Big challenges ahead as new big game management plans are created

Bob Duchesne photoNew management plans for all of Maine’s big game animals should be ready for review and comment by sportsmen and the general public sometime in December. Draft plans prepared by wildlife biologists and representatives of various groups are nearing completion.

Those plans will go to a larger Big Game Steering Committee, which will work with the department to complete the plans. A statewide poll, online comments, and public meetings have all been part of the process, and once the plans are completed, you will get one more chance to comment before they are officially adopted.

A lot of interesting information has been shared with the steering committee, including lengthy histories of the management of each game animal. I’ve asked DIF&W to post the histories on their web page so you can read them. So far, the agency hasn’t posted the information, and if they don’t do that soon, I’ll try to do it myself.

I think it’s important for you to have this information, in order to make comments and suggestions when you get access to the final plan. For example, the notes from the August meeting of the Steering Committee were very interesting.

The committee talked about tagging and registration inefficiencies that keep surfacing. I’ve tried in the past to get the legislature to authorize on-line and phone tagging of turkeys, but the department continues to resist. In August, the committee also noted that economic issues had not been fully addressed. “Biology needs to be the foundation,” they were told, “but the economic component is key.”

When they got to goals and objectives of the plans, they were told that DIF&W in the past has had a tendency not to manage density of game animals. “Density targets need to drive harvest targets,” was one interesting statement I found in the notes, along with this: “Challenge – regular people don’t understand density.” I think they might have been talking about you and me! “In reality,” they noted, “we don’t always manage by density because accuracy is difficult.” Very very interesting!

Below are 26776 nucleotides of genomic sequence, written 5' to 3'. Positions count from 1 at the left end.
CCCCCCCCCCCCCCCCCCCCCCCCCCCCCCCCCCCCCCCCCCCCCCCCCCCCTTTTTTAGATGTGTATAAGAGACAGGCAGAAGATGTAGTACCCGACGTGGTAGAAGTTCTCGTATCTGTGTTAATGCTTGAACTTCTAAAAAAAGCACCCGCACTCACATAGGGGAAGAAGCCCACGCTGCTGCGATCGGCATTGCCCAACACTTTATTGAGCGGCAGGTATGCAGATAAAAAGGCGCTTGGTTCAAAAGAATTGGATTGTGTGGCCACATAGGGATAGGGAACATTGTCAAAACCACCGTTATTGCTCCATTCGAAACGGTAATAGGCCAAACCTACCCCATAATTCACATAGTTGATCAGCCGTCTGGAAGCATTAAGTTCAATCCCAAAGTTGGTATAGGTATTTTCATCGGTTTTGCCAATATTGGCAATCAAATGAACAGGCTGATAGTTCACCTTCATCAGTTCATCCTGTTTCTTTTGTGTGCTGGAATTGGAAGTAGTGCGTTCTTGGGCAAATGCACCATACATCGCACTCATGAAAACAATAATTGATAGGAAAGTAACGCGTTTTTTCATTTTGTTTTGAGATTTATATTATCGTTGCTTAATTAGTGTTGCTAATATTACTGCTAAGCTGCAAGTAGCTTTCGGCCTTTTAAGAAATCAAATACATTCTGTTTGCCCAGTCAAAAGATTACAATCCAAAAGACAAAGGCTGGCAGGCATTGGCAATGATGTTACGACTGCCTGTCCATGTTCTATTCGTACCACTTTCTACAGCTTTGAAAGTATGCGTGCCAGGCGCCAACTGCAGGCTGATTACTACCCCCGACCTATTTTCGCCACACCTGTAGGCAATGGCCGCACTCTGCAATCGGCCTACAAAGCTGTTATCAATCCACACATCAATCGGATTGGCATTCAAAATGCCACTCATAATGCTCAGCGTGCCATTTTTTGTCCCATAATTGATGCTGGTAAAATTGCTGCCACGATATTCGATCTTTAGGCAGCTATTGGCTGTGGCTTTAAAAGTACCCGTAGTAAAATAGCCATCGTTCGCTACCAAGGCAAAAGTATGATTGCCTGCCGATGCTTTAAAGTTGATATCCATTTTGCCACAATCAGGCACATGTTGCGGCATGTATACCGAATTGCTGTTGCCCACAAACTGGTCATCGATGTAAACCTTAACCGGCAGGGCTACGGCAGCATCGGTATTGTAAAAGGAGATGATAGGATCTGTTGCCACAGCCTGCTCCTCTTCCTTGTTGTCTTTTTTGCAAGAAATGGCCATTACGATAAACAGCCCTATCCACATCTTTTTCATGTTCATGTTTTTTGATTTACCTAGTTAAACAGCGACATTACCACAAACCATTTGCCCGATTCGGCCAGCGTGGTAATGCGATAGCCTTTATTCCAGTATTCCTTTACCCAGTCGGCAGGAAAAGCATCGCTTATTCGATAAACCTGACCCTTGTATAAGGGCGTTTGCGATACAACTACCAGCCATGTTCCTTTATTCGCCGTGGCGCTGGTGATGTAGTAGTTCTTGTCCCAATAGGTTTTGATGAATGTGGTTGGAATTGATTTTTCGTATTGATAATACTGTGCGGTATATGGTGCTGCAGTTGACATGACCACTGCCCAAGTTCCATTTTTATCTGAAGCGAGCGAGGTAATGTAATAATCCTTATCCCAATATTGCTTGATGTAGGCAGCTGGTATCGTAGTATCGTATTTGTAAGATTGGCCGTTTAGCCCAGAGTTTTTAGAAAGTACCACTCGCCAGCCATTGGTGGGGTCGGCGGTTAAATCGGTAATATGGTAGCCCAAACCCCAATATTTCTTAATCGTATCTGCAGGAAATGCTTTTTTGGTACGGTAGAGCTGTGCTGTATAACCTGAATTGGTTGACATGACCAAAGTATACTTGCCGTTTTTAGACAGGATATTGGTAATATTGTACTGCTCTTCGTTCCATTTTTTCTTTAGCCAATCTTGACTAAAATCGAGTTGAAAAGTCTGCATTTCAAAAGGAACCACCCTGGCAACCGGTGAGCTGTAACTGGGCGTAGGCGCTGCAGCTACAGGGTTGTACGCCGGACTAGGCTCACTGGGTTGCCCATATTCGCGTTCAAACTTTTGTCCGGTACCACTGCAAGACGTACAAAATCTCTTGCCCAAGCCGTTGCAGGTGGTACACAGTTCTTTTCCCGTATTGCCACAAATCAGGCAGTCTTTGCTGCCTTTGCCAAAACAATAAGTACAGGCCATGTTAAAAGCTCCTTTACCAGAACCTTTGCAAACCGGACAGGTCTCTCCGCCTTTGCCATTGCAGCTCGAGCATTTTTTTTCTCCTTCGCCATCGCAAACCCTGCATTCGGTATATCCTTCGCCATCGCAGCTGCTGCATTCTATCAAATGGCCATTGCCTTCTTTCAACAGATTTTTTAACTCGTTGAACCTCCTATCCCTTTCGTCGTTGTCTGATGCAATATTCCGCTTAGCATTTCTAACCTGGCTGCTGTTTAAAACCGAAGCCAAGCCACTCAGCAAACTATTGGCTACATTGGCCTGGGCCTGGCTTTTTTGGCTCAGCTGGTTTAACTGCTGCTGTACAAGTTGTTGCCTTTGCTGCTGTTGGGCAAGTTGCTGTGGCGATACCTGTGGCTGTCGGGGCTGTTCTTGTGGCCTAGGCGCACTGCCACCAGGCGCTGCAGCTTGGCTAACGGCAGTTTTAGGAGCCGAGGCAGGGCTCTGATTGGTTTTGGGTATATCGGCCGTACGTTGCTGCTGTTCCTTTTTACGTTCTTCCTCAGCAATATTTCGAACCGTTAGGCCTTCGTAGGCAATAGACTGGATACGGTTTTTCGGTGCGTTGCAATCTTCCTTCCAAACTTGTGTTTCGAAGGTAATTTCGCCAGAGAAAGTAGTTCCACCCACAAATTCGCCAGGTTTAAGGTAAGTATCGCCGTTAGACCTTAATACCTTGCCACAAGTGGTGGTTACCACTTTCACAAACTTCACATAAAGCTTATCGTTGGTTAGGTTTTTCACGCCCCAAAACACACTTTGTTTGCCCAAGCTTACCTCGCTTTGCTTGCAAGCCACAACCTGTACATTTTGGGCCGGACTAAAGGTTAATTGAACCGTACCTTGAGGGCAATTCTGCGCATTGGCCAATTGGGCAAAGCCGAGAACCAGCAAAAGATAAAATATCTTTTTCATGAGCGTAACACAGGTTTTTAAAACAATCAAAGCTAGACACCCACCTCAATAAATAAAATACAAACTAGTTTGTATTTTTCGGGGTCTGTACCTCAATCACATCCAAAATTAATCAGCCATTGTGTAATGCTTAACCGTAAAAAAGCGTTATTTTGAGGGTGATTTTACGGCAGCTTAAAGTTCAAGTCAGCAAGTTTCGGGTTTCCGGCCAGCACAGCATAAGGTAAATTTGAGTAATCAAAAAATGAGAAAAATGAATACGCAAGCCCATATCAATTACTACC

Most distressing to me was the statement: “There is a reluctance to settling wintering habitat.” Our failure to protect critical deer wintering habitat played a big role in the loss of our deer herd in the north woods. In fact, in the history of deer management, DIF&W reported that in Wildlife Management Districts 1 – 11, to meet their long term populations goals for deer, about 780,000 acres of deer wintering habitat would be needed. Currently there is only 258,000 acres of deer wintering habitat in those WMDs.

The July meeting notes for bear, moose, and turkey are also interesting. On bears, these questions were raised: “Do we need a population target? Should we actually reverse growth? How can we balance social and biological carrying capacity?” And most interesting, “What is the impact of bear carrying capacity on deer and moose?” I can’t wait to hear the answer to that one!

Given the decrease in moose productivity, and the devastating impact of ticks on moose, that plan is sure to be controversial. Maine’s moose hunting permits were slashed by 50% in the last three years, and many are worried that permits will continue to be reduced.

Moose are currently being considered for the endangered species list in four states, and in August, Walt Driscoll, a Vermont Taxidermist, told an Associated Press reporter he thought, “The hayday of moose hunting in Vermont is over and I don’t think it will ever come back.”

Turkeys, on the other hand, are doing well, and I was pleased when a bill was enacted that I proposed that increased the bag limits, extended the seasons, and reduced the fees for turkey hunting. It was amusing to see, in a presentation to the Big Game Steering Committee by a DIF&W wildlife biologist, that those things were cited as accomplishments of the agency – because DIF&W strongly opposed my bill, right up to the last work session when they recognized it was going to win the support of the legislature’s IFW Committee.

But questions have been raised during the planning process, including “Are we considering turkey impact on other species?” A “need to address the issue of delay in getting harvesting information and other data” was also raised as a concern. I thought this one was particularly interesting: “It is unclear if turkeys are ‘fully occupied in current habitat.” A lot of landowners would answer yes that one!

George Smith

About George Smith

George stepped down at the end of 2010 after 18 years as the executive director of the Sportsman’s Alliance of Maine to write full time. He writes a weekly editorial page column in the Kennebec Journal and Waterville Morning Sentinel, a weekly travel column in those same newspapers (with his wife Linda), monthly columns in The Maine Sportsman magazine, two outdoor news blogs (one on his website,, and one on the website of the Bangor Daily News), and special columns for many publications and newsletters. Islandport Press published a book of George's favorite columns, "A Life Lived Outdoors" in 2014. In 2014, George also won a Maine Press Association award for writing the state's bet sports blog. In 2016, Down East Books published George's book, Maine Sporting Camps, and Islandport Press published George and his wife Linda's travel book, Take It From ME, about their favorite Maine inns and restaurants.